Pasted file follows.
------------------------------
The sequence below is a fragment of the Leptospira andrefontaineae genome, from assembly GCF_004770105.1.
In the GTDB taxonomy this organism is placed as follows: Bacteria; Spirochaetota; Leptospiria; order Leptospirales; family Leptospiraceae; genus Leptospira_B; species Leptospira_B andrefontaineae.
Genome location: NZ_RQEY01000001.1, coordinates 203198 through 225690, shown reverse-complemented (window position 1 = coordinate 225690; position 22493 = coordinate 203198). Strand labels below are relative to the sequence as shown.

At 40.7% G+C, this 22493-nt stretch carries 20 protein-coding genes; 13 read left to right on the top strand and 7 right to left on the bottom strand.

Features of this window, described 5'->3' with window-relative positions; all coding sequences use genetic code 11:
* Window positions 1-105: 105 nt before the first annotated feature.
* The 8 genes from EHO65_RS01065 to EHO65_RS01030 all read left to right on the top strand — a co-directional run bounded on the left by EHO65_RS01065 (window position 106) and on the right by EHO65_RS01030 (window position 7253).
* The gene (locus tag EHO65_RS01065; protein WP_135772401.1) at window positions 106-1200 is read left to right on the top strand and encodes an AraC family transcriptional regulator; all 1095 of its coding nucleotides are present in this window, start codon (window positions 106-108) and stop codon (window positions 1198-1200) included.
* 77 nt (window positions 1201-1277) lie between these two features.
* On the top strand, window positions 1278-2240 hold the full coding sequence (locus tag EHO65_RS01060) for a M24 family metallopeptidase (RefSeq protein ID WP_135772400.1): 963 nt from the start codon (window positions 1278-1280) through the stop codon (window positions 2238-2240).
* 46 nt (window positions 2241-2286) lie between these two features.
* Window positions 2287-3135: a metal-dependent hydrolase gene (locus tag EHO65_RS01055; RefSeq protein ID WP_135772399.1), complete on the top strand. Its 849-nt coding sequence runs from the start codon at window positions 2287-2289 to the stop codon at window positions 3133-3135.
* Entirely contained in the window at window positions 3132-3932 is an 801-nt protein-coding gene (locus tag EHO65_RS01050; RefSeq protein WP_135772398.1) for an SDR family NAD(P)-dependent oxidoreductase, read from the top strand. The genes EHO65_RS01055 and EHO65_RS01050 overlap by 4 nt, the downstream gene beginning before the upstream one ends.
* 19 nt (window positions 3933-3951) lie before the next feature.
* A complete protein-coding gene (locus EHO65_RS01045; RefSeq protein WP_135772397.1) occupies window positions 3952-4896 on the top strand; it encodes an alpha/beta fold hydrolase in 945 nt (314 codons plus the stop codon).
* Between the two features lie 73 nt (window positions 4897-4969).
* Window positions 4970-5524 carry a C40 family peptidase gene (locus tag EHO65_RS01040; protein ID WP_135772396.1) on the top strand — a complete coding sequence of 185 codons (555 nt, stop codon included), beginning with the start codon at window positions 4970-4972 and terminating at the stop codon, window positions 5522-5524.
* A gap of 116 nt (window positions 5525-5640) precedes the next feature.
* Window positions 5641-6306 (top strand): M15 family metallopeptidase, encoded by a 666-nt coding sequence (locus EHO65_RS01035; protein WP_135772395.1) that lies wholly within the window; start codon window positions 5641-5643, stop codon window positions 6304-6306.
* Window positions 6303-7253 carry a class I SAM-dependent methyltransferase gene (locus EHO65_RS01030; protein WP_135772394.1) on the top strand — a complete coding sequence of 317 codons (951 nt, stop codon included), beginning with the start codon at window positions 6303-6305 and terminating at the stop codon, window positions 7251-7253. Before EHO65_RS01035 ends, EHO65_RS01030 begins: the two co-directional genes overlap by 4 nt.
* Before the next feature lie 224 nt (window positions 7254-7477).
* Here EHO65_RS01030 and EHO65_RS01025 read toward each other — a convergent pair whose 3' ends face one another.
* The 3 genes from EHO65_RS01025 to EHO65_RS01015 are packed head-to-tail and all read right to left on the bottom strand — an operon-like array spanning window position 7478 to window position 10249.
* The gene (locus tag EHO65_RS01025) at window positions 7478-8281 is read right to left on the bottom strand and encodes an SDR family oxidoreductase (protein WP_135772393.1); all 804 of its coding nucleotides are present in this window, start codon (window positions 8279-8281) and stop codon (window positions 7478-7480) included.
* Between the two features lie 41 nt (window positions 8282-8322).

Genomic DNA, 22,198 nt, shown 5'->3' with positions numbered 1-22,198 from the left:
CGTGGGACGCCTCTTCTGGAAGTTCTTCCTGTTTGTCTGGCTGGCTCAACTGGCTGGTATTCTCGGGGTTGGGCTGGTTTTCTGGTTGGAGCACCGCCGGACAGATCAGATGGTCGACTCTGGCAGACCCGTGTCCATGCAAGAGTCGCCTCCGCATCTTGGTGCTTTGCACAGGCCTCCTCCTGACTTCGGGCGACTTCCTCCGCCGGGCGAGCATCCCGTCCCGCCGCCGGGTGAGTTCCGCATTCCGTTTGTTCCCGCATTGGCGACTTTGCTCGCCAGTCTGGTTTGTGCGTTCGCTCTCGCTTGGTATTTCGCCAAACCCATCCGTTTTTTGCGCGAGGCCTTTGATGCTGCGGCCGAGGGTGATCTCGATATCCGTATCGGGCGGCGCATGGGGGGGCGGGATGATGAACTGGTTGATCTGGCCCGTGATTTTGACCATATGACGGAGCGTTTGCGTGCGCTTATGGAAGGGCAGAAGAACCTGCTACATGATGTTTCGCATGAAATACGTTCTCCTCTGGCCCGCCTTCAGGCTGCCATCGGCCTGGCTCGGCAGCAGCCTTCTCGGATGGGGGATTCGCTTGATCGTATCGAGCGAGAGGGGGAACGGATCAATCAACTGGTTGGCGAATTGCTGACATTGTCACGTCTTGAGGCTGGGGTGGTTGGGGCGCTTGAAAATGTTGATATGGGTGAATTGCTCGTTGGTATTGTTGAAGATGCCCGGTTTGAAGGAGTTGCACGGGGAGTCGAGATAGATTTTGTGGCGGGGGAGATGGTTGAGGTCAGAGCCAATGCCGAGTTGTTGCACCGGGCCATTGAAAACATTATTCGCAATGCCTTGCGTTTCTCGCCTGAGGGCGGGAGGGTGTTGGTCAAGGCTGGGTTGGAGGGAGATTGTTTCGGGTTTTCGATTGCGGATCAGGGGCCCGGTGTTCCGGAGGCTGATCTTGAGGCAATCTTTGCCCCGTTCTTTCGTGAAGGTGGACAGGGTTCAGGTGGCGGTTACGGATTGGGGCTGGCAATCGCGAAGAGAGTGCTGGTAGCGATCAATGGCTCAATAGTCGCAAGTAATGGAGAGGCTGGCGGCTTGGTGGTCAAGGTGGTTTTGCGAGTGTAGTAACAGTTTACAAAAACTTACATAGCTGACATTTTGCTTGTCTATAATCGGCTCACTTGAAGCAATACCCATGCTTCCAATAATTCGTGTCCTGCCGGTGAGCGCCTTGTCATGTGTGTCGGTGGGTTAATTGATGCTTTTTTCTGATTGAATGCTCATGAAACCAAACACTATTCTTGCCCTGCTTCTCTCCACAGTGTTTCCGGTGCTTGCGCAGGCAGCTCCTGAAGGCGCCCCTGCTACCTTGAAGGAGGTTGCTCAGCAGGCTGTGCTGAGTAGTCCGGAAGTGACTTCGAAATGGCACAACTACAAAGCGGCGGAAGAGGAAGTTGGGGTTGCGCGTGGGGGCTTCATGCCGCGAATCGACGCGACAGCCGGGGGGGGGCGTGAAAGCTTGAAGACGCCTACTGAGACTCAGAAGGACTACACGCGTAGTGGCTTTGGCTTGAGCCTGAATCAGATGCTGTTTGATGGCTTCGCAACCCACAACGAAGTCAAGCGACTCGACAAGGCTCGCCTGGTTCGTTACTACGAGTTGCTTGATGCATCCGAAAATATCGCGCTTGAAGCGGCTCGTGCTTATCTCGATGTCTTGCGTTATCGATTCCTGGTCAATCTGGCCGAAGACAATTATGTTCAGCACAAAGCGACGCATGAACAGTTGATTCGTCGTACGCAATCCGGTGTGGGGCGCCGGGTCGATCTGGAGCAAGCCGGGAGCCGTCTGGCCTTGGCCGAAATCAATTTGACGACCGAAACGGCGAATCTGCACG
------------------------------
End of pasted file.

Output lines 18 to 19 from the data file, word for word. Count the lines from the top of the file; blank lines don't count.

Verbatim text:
* A gap of 116 nt (window positions 5525-5640) precedes the next feature.
* Window positions 5641-6306 (top strand): M15 family metallopeptidase, encoded by a 666-nt coding sequence (locus EHO65_RS01035; protein WP_135772395.1) that lies wholly within the window; start codon window positions 5641-5643, stop codon window positions 6304-6306.